Writer-director Yeon Sang-ho’s Train to Busan, which largely takes place aboard a high-seed KTX train traveling from Seoul to Busan in the midst of a zombie outreak, is so nakedly hospitable to conservative attitudes that one may come to resent its strikingly creative and efficiently orchestrated maximalist frights. During the film’s elegantly staged opening, a man passing through a toll booth turned quarantine zone is so distracted by his phone, as well as by his contempt for the officials in hazmat suits who surely must be downplaying the seeming severity of the quarantine situation, that he runs over a deer. As the man drives off, the camera pans slowly to the right and reveals the deer jolting itself back to life, its glazed-over eyes representing both a promise of countless horrors to come and a confirmation of the man’s assertion that his government’s agents are “so full shit.”
When divorced of message-mongering, the film’s scare tactics are among the most distinctive that the zombie canon has ever seen. The zombies here are rabid, fast-moving ghoulies that, as Train to Busan‘s protagonists discover, are attracted to loud sounds and only attack what they can actually see. This realization becomes the foundation for a series of taut set pieces during which the story’s motley crew of survivors manipulate their way past zombies with the aid of cellphones and bats and the numerous tunnels through which the train must travel. The genre crosspollination for which so many South Korean thrillers have come to be known for is most evident in these scenes (as in the survivors crawling across one train car’s overhead luggage area), which blend together the tropes of survivor-horror and disaster films, as well as suggest the mechanics of puzzle-platformer games.
Train to Busan‘s scare tactics are among the most distinctive that the zombie canon has ever seen.
Train to Busan‘s macro frights, such as a freakish chase sequence wherein a horde of zombies unconsciously exhibit the behavior of colonial organisms, are no less impressive than Yeon’s staging of micro ones, primarily for how they shun conventional jump-scare tactics. When Seok-woo (Gong Yoo) and his young daughter, Soo-an (Kim Soo-ahn), board the train to Busan, where Seok-woo’s estranged wife is now living, an infected woman scurries onboard in the split second during which a conductor looks the other way. The moment is so casually presented as to hardly register at all. And as the train pulls away from the station, Soo-an barely glimpses from a window as someone crashes into and pushes a conductor to the ground. In one stylishly tossed-off beat, the girl’s fears of estrangement and uncertainty are effectively conflated with the audience’s certainty of this train’s doom.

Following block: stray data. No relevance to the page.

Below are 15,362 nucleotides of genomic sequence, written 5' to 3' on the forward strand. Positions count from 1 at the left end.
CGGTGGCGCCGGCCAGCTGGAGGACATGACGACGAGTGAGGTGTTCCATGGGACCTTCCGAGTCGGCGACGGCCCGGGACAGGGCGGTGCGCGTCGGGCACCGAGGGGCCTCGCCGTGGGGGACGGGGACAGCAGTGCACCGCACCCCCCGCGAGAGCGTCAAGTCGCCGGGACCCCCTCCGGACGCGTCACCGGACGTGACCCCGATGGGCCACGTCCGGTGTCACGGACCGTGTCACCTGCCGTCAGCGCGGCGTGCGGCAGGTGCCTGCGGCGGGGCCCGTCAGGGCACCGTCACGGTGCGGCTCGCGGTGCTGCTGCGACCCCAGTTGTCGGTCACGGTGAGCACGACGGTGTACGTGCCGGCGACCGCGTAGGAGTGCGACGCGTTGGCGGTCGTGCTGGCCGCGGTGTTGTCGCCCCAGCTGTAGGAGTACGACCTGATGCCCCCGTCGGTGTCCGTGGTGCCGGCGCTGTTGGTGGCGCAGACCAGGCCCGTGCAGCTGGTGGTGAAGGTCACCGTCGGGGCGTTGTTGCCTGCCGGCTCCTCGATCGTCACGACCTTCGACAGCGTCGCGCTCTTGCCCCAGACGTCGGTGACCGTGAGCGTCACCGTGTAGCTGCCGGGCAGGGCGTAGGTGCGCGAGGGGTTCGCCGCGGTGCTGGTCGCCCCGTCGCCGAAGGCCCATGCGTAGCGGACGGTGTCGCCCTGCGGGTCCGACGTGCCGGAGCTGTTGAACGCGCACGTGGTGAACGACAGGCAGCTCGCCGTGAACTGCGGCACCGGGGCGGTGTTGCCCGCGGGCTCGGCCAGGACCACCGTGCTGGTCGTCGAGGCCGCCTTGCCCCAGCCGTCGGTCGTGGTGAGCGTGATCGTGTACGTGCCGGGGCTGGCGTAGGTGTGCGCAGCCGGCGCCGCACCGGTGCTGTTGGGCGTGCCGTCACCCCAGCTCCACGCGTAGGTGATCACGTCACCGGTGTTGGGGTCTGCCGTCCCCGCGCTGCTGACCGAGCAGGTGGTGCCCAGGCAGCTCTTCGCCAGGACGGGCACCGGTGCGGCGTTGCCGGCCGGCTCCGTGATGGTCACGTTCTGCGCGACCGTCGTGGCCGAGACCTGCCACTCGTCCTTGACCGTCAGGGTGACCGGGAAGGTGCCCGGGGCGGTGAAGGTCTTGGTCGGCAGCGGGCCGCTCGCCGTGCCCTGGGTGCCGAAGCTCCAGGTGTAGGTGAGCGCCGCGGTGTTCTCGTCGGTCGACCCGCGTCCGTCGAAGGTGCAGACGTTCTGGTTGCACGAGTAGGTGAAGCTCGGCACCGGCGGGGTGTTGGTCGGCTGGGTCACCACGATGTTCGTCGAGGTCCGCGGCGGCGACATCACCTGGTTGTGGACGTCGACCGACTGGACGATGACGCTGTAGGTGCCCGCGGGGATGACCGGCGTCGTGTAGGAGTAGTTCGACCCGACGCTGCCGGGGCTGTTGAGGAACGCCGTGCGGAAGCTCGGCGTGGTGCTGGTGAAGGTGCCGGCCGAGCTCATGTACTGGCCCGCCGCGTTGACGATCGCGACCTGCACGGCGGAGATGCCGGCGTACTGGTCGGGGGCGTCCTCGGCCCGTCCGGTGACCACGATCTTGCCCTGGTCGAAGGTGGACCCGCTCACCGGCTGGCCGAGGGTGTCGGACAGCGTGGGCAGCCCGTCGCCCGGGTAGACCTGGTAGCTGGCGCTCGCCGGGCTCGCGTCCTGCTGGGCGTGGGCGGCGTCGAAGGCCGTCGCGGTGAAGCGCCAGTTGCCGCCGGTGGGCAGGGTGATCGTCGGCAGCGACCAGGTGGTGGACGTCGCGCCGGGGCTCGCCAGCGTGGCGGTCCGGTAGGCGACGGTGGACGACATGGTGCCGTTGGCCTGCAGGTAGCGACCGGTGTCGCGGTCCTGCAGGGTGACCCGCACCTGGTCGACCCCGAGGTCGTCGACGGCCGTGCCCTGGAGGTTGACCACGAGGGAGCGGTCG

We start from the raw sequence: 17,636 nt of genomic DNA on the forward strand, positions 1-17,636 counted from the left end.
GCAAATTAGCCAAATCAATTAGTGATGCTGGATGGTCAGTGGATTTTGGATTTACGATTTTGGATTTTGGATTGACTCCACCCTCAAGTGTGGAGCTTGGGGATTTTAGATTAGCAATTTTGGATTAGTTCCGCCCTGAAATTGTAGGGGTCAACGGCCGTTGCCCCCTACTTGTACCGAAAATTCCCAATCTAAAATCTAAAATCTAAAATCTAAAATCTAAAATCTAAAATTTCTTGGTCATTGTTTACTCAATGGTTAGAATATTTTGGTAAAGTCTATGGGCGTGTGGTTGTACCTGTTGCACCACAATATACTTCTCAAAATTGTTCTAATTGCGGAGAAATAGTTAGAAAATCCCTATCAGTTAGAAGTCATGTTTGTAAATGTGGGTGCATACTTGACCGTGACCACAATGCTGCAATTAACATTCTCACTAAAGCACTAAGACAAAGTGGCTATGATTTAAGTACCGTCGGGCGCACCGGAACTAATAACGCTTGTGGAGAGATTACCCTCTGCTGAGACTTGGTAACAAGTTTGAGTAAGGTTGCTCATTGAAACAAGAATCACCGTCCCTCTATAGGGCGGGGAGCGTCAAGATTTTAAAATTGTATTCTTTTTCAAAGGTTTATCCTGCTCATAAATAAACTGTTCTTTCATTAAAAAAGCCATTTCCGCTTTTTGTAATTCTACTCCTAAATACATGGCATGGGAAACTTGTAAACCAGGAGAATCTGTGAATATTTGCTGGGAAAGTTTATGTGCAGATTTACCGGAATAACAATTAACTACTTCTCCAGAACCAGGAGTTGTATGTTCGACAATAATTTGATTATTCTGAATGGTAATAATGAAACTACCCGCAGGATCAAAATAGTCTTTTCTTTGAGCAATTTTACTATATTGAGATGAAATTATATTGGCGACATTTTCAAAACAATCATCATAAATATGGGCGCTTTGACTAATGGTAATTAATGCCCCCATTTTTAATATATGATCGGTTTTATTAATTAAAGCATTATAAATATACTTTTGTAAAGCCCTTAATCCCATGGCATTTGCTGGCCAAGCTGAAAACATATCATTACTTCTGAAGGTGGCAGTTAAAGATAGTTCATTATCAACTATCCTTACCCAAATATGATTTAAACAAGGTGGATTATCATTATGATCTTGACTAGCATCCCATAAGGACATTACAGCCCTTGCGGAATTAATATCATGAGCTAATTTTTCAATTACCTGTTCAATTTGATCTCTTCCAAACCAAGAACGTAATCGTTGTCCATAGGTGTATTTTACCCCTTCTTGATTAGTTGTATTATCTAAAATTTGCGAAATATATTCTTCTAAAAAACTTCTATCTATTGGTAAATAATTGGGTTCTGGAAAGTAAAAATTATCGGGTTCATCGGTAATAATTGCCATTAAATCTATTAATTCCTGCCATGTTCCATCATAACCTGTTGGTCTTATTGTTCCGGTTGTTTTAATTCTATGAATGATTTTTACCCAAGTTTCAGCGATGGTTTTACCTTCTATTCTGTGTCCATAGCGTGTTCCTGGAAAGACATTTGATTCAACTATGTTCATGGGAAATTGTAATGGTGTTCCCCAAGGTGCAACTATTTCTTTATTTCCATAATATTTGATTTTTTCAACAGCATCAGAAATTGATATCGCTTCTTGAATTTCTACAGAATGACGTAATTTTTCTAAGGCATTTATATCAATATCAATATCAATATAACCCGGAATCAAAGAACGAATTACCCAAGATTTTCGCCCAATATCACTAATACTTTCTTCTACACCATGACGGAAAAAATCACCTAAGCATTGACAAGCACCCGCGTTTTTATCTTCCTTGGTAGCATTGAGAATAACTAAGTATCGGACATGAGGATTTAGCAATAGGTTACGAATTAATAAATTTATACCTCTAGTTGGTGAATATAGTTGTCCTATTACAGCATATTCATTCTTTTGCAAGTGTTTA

Unfortunately, it’s impossible to ignore Train to Busan‘s almost punishing devotion to formula. In between skirmishes with zombies, the train’s survivors dutifully corroborate their bona fides as stock genre types. Seok-woo is fund manager whose “bloodsucking” ways are understood by Sang-ha (Ma Dong-seok), a working-class bruiser on board the train with his pregnant wife, Sung-gyeong (Jung Yu-mi), to be consistent with how he only thinks of himself in the heat of the moment. Soon-an even takes her father to task, blaming the selfishness of his actions for his separation from her mother. The film sees Seok-woo as being one step away from the totalistic and cartoonish villainy of the bus-company executive played by Kim Eui-sung, and the zombie apocalypse as a means for Seok-woo to reconnect with what the filmmaker seems to believe is the man’s essential goodness.
Train to Busan treats, like San Andreas before it, a cataclysmic event as a backdrop to the restoration of a nuclear family—or something close to approaching one. The film’s drive toward a conventional sense of closure, executed with a clean sense of movement reminiscent of Steven Spielberg’s work, becomes impossible to separate from a series of essentially socio-political talking points that suggest a nation’s ever-increasing embrace of capitalistic values has unhinged its populace from the salt-of-the-earth ethos of an idyllic past. And yet, because everyone’s reminiscences about how things used to be, delivered in service to remind Seok-woo of his capacity for empathy, are so culturally unspecific, it’s easy to see hypocrisy in how Yeon so scrupulously serves up Train to Busan as a calling card.